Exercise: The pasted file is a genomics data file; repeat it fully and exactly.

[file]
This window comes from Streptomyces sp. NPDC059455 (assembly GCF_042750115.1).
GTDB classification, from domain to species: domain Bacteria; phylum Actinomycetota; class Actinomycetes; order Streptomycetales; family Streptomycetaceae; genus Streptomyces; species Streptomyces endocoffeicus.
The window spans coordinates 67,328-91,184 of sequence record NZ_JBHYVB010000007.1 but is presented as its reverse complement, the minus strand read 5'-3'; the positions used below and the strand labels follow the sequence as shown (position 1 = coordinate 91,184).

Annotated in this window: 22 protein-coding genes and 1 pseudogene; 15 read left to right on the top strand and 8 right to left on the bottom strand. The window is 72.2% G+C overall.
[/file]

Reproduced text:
This window comes from Streptomyces sp. NPDC059455 (assembly GCF_042750115.1).
GTDB classification, from domain to species: domain Bacteria; phylum Actinomycetota; class Actinomycetes; order Streptomycetales; family Streptomycetaceae; genus Streptomyces; species Streptomyces endocoffeicus.
The window spans coordinates 67,328-91,184 of sequence record NZ_JBHYVB010000007.1 but is presented as its reverse complement, the minus strand read 5'-3'; the positions used below and the strand labels follow the sequence as shown (position 1 = coordinate 91,184).

Annotated in this window: 22 protein-coding genes and 1 pseudogene; 15 read left to right on the top strand and 8 right to left on the bottom strand. The window is 72.2% G+C overall.